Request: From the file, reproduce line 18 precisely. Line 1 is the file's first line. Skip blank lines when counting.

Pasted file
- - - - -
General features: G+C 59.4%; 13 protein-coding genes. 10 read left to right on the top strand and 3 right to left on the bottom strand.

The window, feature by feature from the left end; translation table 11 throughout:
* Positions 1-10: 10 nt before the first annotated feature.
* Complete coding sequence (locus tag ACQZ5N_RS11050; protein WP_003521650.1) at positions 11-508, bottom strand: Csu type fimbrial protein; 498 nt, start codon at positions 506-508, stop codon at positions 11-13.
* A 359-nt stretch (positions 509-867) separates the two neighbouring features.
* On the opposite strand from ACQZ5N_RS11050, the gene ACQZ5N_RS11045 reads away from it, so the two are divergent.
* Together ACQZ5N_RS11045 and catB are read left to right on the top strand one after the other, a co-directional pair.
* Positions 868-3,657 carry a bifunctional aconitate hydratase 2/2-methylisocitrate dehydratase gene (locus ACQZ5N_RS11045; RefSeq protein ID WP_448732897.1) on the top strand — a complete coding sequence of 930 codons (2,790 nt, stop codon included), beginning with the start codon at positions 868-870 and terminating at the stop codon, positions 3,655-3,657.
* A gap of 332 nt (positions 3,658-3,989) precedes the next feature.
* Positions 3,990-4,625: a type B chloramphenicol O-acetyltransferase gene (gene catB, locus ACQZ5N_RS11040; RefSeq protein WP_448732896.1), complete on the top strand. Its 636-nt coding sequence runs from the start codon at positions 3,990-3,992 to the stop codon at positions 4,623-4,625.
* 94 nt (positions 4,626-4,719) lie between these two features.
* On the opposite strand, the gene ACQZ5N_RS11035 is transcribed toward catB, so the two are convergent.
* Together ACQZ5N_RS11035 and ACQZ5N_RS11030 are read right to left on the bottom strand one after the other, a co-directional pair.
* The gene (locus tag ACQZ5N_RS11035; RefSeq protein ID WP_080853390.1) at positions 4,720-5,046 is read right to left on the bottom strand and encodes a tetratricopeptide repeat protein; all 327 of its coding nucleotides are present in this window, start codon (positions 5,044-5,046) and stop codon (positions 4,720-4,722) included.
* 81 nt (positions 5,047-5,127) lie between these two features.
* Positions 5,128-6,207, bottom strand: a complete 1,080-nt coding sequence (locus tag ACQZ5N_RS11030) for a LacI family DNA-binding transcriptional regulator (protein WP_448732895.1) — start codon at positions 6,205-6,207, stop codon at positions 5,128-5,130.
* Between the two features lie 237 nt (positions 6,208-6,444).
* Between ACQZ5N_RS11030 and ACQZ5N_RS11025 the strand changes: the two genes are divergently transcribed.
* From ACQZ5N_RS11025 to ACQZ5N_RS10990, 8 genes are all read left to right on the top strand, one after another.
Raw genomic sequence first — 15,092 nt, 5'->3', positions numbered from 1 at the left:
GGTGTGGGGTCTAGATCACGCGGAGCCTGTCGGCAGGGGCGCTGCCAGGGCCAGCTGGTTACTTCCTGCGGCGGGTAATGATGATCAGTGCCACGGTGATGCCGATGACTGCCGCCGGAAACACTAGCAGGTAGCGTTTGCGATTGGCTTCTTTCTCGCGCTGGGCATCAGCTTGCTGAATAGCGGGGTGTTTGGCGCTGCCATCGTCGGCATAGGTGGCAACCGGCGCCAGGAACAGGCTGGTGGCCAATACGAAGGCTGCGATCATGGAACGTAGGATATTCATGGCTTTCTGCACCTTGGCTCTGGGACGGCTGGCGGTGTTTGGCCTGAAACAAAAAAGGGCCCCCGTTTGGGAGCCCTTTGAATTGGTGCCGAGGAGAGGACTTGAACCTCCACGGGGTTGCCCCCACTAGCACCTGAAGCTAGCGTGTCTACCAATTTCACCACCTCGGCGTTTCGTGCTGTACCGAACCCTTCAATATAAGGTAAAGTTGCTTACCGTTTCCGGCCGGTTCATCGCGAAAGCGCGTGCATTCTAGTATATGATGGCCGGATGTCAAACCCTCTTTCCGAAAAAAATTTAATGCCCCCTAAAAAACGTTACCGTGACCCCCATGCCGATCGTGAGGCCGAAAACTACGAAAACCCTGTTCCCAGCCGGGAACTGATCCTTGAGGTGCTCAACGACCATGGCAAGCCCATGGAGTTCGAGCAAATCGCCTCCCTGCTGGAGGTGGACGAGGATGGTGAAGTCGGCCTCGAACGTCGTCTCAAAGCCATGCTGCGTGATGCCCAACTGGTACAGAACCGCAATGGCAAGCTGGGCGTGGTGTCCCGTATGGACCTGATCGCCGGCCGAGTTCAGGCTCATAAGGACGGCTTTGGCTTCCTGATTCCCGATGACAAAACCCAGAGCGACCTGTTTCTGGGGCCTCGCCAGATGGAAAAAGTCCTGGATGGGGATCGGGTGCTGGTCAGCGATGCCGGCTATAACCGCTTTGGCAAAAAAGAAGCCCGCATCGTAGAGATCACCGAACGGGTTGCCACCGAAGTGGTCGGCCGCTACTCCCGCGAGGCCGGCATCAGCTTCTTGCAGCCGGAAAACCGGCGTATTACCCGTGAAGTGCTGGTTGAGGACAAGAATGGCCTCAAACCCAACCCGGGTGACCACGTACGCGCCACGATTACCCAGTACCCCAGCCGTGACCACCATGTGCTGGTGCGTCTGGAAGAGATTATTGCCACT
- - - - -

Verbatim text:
* Between ACQZ5N_RS11030 and ACQZ5N_RS11025 the strand changes: the two genes are divergently transcribed.